Do you think a team has a major advantage with more time to prepare for Georgia Tech's offense, or are the Yellow Jackets simply too good on that side of the ball?

Dinich: As Iowa coach Kirk Ferentz said, there is simply no way for Iowa – or any other team for that matter – to simulate what Georgia Tech can do, in terms of the precision, speed and playmakers who will execute it on Tuesday night. Yes, there is some advantage to having more than a week to prepare -- both Clemson and Miami devoted some of their summer camp to getting a head start on that conference game and it paid off (especially for Miami). The key is how long it will take Iowa’s defense to get comfortable with it? Norm Parker will have his players as prepared as they can be, and Iowa has the discipline it will take to stop them, but my question is whether or not the Hawkeyes have the offense to keep Georgia Tech off the field. The best defense against the Jackets is for Iowa to sustain its own drives and control the clock. Do the Hawkeyes have the offensive line to make that happen?

Rittenberg: That's an excellent question, Heather. Iowa's offensive line gets a lot of accolades, and the group boasts two first-team All-Big Ten performers in tackle Bryan Bulaga (Big Ten Offensive Lineman of the Year) and guard Dace Richardson. But most of us who have watched Iowa all season agree that at times, the line has underachieved. It's far from a bad O-line, but Iowa certainly has the potential to stall. According to ESPN's Stats & Information group, Iowa averages just 3.3 yards rushing on first down, which is seventh worst in the country. The Hawkeyes should have backs Adam Robinson and Brandon Wegher on the field Tuesday night, and Richardson's return from injury will be huge, but they'll need to run the ball decently to set up the play-action passing attack. The line also needs to keep Derrick Morgan away from Ricky Stanzi, which won't be easy.

I was struck by something you wrote Monday, about Georgia Tech not being a catch-up team. That description fits Iowa, which has rallied in eight of its 10 victories. Iowa has been a pretty average team in the first three quarters, but a great one in the fourth.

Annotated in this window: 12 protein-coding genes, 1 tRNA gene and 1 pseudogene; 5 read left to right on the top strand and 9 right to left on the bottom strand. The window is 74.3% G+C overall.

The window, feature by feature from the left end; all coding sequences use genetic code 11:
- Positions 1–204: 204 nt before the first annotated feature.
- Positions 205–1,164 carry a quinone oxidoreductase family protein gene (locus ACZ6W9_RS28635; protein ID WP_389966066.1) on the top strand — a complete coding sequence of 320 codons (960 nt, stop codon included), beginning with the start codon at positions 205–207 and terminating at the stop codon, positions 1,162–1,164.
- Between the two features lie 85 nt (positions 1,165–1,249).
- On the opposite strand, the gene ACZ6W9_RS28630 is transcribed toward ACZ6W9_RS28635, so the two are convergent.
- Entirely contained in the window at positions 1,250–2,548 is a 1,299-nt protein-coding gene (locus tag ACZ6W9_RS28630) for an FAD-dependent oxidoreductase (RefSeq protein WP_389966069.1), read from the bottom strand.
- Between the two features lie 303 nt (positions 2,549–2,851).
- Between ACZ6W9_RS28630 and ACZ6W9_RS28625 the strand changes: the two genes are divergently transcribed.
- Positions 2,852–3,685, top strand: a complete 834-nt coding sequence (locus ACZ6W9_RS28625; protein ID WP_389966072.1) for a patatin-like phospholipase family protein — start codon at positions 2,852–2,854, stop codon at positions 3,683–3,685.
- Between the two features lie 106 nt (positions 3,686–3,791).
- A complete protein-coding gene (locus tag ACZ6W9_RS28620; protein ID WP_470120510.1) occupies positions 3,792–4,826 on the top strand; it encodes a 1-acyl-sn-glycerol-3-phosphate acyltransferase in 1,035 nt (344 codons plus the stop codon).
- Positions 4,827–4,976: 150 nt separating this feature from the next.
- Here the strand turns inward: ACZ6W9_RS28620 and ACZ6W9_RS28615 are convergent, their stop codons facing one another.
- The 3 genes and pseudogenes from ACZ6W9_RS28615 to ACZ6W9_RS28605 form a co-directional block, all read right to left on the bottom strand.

Should Georgia Tech grab the early lead, how do you see things playing out?


Jeff Hanisch-US PRESSWIREIowa quarterback Ricky Stanzi's Hawkeyes have come from behind in eight of their 10 victories this year.
Dinich: If Georgia Tech starts fast, it could be a long night for Iowa. On the flip side, though, it could make for one heck of an interesting fourth quarter. We both know Iowa has been one of the most exciting teams in the country to watch in the final minutes, but Georgia Tech has come from behind in seven of its last eight games, including in the ACC championship, when it trailed Clemson 34-33 in the fourth quarter. In fact, they had to come from behind to beat Clemson both times this season. I’ll be honest, I have no idea who’s going to win this game, but I think how Iowa’s defense starts will go a long way in revealing that answer to that. So what’s your final prediction on this one, Ritt?

Rittenberg: Ah, so they are a catch-up team. You trying to trick me, HD? As you know, Georgia Tech has several NFL-ready players and an offense that seems to be working well in other bowl games (Air Force, Navy). But having been around Iowa a lot this season, I can say there's something special about this Hawkeyes team, which just won't go away and continues to find ways to win games. The combination of Parker with a month to prepare and Stanzi's return to the lineup gives Iowa enough confidence to pull out another thriller, in come-from-behind fashion, of course. Iowa wins this one, 28-27. What say you?

Dinich: Haha yes, always trying to baffle the Big Ten. :) But really, if Iowa is the hot team early, that means they've figured Georgia Tech out, and the Jackets won't be able to overcome that, especially knowing how they've struggled defensively. That being said, I think Paul Johnson controls the clock, Stanzi gives up a gift or two (not five) and GT wins, 28-24. And knowing my picks and the ACC, that adds up to a win for the Hawkeyes.
Georgia Tech defensive end Derrick Morgan likely will be a top 10 pick in April's NFL draft.

At 6-4 and a chiseled 272 pounds, Morgan has all the measurables that make pro scouts salivate. He earned ACC Defensive Player of the Year honors after leading the league with 12.5 sacks. He finished the regular season with 18 tackles for loss, two forced fumbles and two fumble recoveries. ESPN's Mel Kiper Jr. has Morgan at No. 8 on his draft board.

So, should Iowa be afraid of Morgan on Tuesday night in the FedEx Orange Bowl? Not a chance.